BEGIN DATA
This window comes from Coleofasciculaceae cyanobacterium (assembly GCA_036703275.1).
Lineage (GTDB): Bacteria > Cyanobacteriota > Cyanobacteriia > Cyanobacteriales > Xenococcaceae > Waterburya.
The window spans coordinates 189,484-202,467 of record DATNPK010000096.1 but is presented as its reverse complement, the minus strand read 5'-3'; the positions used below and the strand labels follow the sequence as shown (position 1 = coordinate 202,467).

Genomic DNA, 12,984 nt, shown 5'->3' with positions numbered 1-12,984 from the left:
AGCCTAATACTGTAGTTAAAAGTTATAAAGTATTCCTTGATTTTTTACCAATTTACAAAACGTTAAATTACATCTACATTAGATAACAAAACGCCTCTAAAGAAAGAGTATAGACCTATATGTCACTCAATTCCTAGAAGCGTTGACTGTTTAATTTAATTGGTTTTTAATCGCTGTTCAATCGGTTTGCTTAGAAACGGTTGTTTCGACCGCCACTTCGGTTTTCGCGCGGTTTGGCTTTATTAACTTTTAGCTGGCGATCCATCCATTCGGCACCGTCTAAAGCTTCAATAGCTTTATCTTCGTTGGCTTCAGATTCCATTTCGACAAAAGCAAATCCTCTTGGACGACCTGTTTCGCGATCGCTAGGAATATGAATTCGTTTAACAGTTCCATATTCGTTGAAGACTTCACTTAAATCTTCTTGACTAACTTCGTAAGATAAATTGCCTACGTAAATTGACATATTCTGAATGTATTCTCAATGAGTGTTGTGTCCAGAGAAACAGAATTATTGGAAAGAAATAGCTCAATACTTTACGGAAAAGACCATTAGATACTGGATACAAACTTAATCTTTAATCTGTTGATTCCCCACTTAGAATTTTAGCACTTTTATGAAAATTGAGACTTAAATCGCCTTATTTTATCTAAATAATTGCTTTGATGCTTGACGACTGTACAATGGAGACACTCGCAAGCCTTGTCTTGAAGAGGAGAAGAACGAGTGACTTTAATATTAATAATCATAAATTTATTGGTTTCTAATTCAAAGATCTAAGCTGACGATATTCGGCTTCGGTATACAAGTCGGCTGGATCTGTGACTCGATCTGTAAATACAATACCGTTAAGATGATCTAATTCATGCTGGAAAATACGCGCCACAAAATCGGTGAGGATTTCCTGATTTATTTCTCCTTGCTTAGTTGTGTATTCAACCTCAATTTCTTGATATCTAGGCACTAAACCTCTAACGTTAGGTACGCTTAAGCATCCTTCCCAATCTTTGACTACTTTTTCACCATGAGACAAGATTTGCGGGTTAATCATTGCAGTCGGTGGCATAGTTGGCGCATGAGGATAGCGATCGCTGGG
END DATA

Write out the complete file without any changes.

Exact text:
This window comes from Coleofasciculaceae cyanobacterium (assembly GCA_036703275.1).
Lineage (GTDB): Bacteria > Cyanobacteriota > Cyanobacteriia > Cyanobacteriales > Xenococcaceae > Waterburya.
The window spans coordinates 189,484-202,467 of record DATNPK010000096.1 but is presented as its reverse complement, the minus strand read 5'-3'; the positions used below and the strand labels follow the sequence as shown (position 1 = coordinate 202,467).

Genomic DNA, 12,984 nt, shown 5'->3' with positions numbered 1-12,984 from the left:
AGCCTAATACTGTAGTTAAAAGTTATAAAGTATTCCTTGATTTTTTACCAATTTACAAAACGTTAAATTACATCTACATTAGATAACAAAACGCCTCTAAAGAAAGAGTATAGACCTATATGTCACTCAATTCCTAGAAGCGTTGACTGTTTAATTTAATTGGTTTTTAATCGCTGTTCAATCGGTTTGCTTAGAAACGGTTGTTTCGACCGCCACTTCGGTTTTCGCGCGGTTTGGCTTTATTAACTTTTAGCTGGCGATCCATCCATTCGGCACCGTCTAAAGCTTCAATAGCTTTATCTTCGTTGGCTTCAGATTCCATTTCGACAAAAGCAAATCCTCTTGGACGACCTGTTTCGCGATCGCTAGGAATATGAATTCGTTTAACAGTTCCATATTCGTTGAAGACTTCACTTAAATCTTCTTGACTAACTTCGTAAGATAAATTGCCTACGTAAATTGACATATTCTGAATGTATTCTCAATGAGTGTTGTGTCCAGAGAAACAGAATTATTGGAAAGAAATAGCTCAATACTTTACGGAAAAGACCATTAGATACTGGATACAAACTTAATCTTTAATCTGTTGATTCCCCACTTAGAATTTTAGCACTTTTATGAAAATTGAGACTTAAATCGCCTTATTTTATCTAAATAATTGCTTTGATGCTTGACGACTGTACAATGGAGACACTCGCAAGCCTTGTCTTGAAGAGGAGAAGAACGAGTGACTTTAATATTAATAATCATAAATTTATTGGTTTCTAATTCAAAGATCTAAGCTGACGATATTCGGCTTCGGTATACAAGTCGGCTGGATCTGTGACTCGATCTGTAAATACAATACCGTTAAGATGATCTAATTCATGCTGGAAAATACGCGCCACAAAATCGGTGAGGATTTCCTGATTTATTTCTCCTTGCTTAGTTGTGTATTCAACCTCAATTTCTTGATATCTAGGCACTAAACCTCTAACGTTAGGTACGCTTAAGCATCCTTCCCAATCTTTGACTACTTTTTCACCATGAGACAAGATTTGCGGGTTAATCATTGCAGTCGGTGGCATAGTTGGCGCATGAGGATAGCGATCGCTGGG